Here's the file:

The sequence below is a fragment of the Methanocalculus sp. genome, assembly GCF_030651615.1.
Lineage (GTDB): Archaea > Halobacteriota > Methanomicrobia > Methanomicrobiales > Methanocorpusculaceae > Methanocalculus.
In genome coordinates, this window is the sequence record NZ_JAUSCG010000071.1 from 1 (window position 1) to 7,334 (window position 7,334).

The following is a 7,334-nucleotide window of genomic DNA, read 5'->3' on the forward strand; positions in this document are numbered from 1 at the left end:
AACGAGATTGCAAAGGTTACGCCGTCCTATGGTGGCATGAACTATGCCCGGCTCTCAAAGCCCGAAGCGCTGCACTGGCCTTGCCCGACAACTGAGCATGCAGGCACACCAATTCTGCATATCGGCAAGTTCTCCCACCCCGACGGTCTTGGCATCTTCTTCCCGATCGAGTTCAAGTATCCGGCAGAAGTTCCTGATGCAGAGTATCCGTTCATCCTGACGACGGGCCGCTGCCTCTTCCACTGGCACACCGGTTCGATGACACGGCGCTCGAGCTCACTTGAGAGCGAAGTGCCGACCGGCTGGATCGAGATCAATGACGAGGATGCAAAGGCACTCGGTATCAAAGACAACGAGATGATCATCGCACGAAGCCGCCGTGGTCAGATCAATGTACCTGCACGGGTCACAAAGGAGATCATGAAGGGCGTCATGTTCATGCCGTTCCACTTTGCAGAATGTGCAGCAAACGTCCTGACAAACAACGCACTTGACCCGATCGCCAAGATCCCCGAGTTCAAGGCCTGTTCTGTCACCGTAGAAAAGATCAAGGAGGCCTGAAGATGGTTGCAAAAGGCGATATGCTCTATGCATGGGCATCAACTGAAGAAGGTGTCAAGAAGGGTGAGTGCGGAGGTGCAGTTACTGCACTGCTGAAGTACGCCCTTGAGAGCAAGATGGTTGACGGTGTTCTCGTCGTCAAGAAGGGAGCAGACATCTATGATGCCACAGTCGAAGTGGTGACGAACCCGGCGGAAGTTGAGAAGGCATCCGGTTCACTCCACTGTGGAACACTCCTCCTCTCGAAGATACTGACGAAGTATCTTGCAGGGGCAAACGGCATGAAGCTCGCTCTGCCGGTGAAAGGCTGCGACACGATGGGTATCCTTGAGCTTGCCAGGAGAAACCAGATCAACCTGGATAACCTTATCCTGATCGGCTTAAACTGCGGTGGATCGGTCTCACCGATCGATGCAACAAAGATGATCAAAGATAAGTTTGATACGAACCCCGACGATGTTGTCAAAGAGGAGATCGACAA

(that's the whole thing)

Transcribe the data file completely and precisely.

The sequence below is a fragment of the Methanocalculus sp. genome, assembly GCF_030651615.1.
Lineage (GTDB): Archaea > Halobacteriota > Methanomicrobia > Methanomicrobiales > Methanocorpusculaceae > Methanocalculus.
In genome coordinates, this window is the sequence record NZ_JAUSCG010000071.1 from 1 (window position 1) to 7,334 (window position 7,334).

The following is a 7,334-nucleotide window of genomic DNA, read 5'->3' on the forward strand; positions in this document are numbered from 1 at the left end:
AACGAGATTGCAAAGGTTACGCCGTCCTATGGTGGCATGAACTATGCCCGGCTCTCAAAGCCCGAAGCGCTGCACTGGCCTTGCCCGACAACTGAGCATGCAGGCACACCAATTCTGCATATCGGCAAGTTCTCCCACCCCGACGGTCTTGGCATCTTCTTCCCGATCGAGTTCAAGTATCCGGCAGAAGTTCCTGATGCAGAGTATCCGTTCATCCTGACGACGGGCCGCTGCCTCTTCCACTGGCACACCGGTTCGATGACACGGCGCTCGAGCTCACTTGAGAGCGAAGTGCCGACCGGCTGGATCGAGATCAATGACGAGGATGCAAAGGCACTCGGTATCAAAGACAACGAGATGATCATCGCACGAAGCCGCCGTGGTCAGATCAATGTACCTGCACGGGTCACAAAGGAGATCATGAAGGGCGTCATGTTCATGCCGTTCCACTTTGCAGAATGTGCAGCAAACGTCCTGACAAACAACGCACTTGACCCGATCGCCAAGATCCCCGAGTTCAAGGCCTGTTCTGTCACCGTAGAAAAGATCAAGGAGGCCTGAAGATGGTTGCAAAAGGCGATATGCTCTATGCATGGGCATCAACTGAAGAAGGTGTCAAGAAGGGTGAGTGCGGAGGTGCAGTTACTGCACTGCTGAAGTACGCCCTTGAGAGCAAGATGGTTGACGGTGTTCTCGTCGTCAAGAAGGGAGCAGACATCTATGATGCCACAGTCGAAGTGGTGACGAACCCGGCGGAAGTTGAGAAGGCATCCGGTTCACTCCACTGTGGAACACTCCTCCTCTCGAAGATACTGACGAAGTATCTTGCAGGGGCAAACGGCATGAAGCTCGCTCTGCCGGTGAAAGGCTGCGACACGATGGGTATCCTTGAGCTTGCCAGGAGAAACCAGATCAACCTGGATAACCTTATCCTGATCGGCTTAAACTGCGGTGGATCGGTCTCACCGATCGATGCAACAAAGATGATCAAAGATAAGTTTGATACGAACCCCGACGATGTTGTCAAAGAGGAGATCGACAA